English Language Arts (often abbreviated to ELA) is the study of the five categories of ELA: reading, writing, speaking, listening and viewing. It is also often defined as learning how to communicate ideas through the English language. ELA is distinctly different from ESL (English as a Second Language) studies, as ELA refers to learning performed by English-first, or English-native-proficient, students.
ELA is taught across elementary school, middle school and high school in the United States. Language arts in public schools will follow the Common Core curriculum. Each grade level will have a set of objectives to be attained by students within the year. In other countries, English language arts is typically referred to as simply “English”, and often follows a national curriculum. If you're from outside the US or follow a year-based curriculum (such as in the UK, Australia, New Zealand), visit our Primary English Curriculum.
Across the five categories, children will improve a series of sub-skills, from basic literacy skills, such as understanding phonics, to using figurative language and parts of speech in their creative writing, to reading comprehension to aid critical thinking development.
At the elementary level, reading includes developing comprehension skills, fluency, phonemic awareness, and vocabulary, laying a strong foundation for broader language arts proficiency.
Elementary writing provides children with prewriting support, covers basic composition rules, and exposure to various writing styles and genres such as storytelling, poetry, and persuasive writing. Mastering these skills lays a strong foundation for all other aspects of language arts and different subjects.
Spelling as an aspect of elementary language arts focuses on building robust spelling skills early on, to improve children's overall language proficiency and academic success.
The punctuation rules and principles covered at elementary level include capitalization and sentence structure, which both contribute to building effective communication and self-expression skills.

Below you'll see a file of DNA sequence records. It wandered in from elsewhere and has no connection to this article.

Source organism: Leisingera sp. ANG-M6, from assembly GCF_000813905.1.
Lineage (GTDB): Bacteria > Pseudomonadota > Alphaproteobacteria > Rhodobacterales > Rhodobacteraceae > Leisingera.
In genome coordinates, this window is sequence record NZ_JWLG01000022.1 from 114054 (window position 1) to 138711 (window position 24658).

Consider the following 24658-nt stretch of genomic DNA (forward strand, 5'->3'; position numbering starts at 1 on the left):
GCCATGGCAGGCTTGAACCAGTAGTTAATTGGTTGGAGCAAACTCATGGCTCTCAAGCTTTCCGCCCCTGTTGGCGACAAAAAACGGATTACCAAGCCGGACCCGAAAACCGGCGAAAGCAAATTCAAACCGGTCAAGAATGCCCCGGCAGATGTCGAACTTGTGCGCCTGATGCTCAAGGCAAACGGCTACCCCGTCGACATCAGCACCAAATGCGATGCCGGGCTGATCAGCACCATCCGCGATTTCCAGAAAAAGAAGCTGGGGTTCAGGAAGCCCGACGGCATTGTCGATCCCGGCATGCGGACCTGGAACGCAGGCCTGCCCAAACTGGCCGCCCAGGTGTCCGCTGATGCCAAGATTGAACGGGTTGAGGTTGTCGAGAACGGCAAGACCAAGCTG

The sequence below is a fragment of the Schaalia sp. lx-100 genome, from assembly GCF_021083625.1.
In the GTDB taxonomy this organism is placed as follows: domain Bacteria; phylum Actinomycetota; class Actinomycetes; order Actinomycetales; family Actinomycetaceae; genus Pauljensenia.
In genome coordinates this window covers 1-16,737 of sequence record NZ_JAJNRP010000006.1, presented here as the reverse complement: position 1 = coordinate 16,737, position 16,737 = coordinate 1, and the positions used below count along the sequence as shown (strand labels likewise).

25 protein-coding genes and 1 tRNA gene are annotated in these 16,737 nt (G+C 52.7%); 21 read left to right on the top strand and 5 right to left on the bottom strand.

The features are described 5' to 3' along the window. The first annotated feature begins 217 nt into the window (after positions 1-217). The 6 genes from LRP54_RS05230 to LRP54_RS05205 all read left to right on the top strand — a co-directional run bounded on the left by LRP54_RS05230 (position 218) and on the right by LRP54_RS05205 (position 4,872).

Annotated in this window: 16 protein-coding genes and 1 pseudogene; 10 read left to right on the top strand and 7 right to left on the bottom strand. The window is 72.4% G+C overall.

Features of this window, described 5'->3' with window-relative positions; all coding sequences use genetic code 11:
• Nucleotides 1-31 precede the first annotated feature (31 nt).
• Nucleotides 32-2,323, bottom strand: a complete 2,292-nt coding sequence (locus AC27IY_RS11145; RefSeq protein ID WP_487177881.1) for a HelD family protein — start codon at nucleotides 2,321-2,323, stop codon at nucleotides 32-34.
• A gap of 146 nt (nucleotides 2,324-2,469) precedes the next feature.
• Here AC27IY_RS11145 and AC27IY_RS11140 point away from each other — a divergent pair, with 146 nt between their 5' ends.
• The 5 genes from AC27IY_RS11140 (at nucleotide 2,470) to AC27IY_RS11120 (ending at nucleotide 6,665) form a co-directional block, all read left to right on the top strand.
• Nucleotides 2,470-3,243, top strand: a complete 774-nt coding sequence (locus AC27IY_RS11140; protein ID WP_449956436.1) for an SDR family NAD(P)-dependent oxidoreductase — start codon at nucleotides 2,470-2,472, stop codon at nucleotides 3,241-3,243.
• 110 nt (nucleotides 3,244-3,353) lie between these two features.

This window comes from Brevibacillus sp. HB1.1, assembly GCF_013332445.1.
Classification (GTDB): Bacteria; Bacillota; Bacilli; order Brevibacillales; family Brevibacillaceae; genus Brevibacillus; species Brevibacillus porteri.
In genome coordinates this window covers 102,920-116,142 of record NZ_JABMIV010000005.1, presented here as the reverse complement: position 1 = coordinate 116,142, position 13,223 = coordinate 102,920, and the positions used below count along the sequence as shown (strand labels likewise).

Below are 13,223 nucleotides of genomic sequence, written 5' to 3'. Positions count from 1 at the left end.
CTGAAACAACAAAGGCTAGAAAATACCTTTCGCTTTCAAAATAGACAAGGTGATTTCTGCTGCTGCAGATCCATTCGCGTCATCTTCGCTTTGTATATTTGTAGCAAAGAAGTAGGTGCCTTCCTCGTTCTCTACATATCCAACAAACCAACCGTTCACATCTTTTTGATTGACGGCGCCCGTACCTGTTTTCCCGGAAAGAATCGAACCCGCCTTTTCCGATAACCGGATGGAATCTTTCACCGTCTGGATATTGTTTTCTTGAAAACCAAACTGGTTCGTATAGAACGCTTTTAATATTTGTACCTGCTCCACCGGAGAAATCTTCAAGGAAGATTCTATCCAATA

The guides linked above detail the standards required at each grade level for each of the key skills of elementary language arts. They also feature top tips, instructional materials and activities on how to help your child attain their grade level on each skill.
[full article: Why is English Language Arts Important?]
English language arts is important because it teaches elementary students all of the communication skills required for both everyday life and their future education. It teaches them how to write, speak, listen, read and interpret a wide variety of content produced in a variety of contexts: from short stories, to non-fiction texts, to films, to life-like conversations. It’s amongst the most important subject areas your child will study in terms of real-life, everyday value. Helping your child succeed in language arts at different levels in their academic journey is therefore a great thing to do as a parent.
Visit our language arts resources page to get your child to practice their skills depending on their elementary grade level.
By using a gamified and interactive experience, our award-winning program makes language arts fantastically fun for young learners, improving their reading & writing skills through thousands of language lessons, creative writing prompts, skill challenges, and word games. We also send out different worksheets every month to encourage children to improve their penmanship, and offer pre-planned writing assignments to save you time and stress!
Night Zookeeper works on tablets, laptops and PCs, making it flexible and easy to access.
“Night Zookeeper is a great resource! I was looking for a language arts resource that was comprehensive, fun for the kids, and not labor intensive for me. This is it! The games are fun, while still being heavy on language arts practice. The kids enjoy creating and writing about their animals. I can see what they have been doing on my parent dashboard. My favorite part may be that my children get feedback on their writing from the Night Zookeeper team. They find something to praise and something that they can improve it with. They are rewarded for revising and improving their writing.”
- Jen, parent, US
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